SLEEP

by carrie addington

 

 

All night I am a plastron, sulked down inside

my bony plate, armored.

   I would like to play something sweet

 

on an instrument for you. Not because

you like music

   and not because I play music,

 

because it seems like something

lovers do for one another.

   I would like to watch you sleep,

 

let the roundness of our corners hold on

to that which spools around

   our shells, but you won’t fall asleep

 

so easily or for too long, and I can’t wait

for the time it takes you

   to drag your eyelids down

 

and around every edge of me. I have already begun

the falling off. You see, I crave it

   and when I want it, it takes me into the clasp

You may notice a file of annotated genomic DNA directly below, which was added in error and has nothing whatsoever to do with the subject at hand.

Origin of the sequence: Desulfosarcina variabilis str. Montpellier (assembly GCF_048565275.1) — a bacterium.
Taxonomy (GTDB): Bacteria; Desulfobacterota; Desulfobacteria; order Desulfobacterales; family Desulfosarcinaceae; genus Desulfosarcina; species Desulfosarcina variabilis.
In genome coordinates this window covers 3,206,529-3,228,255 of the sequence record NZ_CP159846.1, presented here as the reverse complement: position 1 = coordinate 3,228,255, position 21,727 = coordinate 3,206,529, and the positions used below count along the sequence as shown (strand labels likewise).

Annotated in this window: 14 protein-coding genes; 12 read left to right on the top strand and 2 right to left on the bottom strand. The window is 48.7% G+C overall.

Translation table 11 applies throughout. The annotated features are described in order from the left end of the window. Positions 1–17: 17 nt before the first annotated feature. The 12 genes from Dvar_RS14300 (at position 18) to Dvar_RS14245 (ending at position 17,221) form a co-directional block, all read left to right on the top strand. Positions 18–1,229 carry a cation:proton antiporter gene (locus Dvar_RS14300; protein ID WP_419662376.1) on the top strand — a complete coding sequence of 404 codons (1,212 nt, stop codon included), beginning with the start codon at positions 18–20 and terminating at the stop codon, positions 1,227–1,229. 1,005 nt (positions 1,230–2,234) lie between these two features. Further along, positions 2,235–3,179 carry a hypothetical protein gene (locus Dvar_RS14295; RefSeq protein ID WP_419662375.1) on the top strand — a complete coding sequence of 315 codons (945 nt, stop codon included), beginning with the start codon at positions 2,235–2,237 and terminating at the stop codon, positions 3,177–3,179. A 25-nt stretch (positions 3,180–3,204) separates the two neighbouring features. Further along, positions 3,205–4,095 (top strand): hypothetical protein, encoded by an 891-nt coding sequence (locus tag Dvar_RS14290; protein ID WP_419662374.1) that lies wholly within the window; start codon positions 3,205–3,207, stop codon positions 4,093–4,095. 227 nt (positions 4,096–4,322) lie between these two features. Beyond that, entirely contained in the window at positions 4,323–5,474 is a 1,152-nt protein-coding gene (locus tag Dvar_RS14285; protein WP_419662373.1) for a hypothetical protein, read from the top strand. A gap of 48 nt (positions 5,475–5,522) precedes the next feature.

of its vice, peels off all the rind, ringing me

clean of pulp and seed. I would like to

   shove you into all the corners of my mouth.

 

Let the darkness shatter the teeth of the day, leaving

the tongue to welter and writhe

   under the sweetness of whisky and licking,

 

counting your stuttered breath, dragging breath

through whole hallways of you,

   breath shackled to that boiling pool buried deep

 

in the belly’s undertow. Throughout the day, we cling

to whatever is in our pockets because

   we have that need to curl our fingers, our palms,

 

our entire hands to cusp and clutch, because in watching

each other—in wanting each other—we need

   to touch something.

Carrie Addington's poems have appeared in Poet Lore, Tinderbox Poetry Journal, American Literary Review, The Collagist, RHINO, Waxwing, and others.  She is the recipient of the Virginia Downs Poetry Award, the American Literary Review Poetry Award, and a Pushcart nominee. She is currently completing her manuscript titled, The Beauty Machine, which uses her tenure working in the beauty industry as a lens for viewing the world and relationships around her.  

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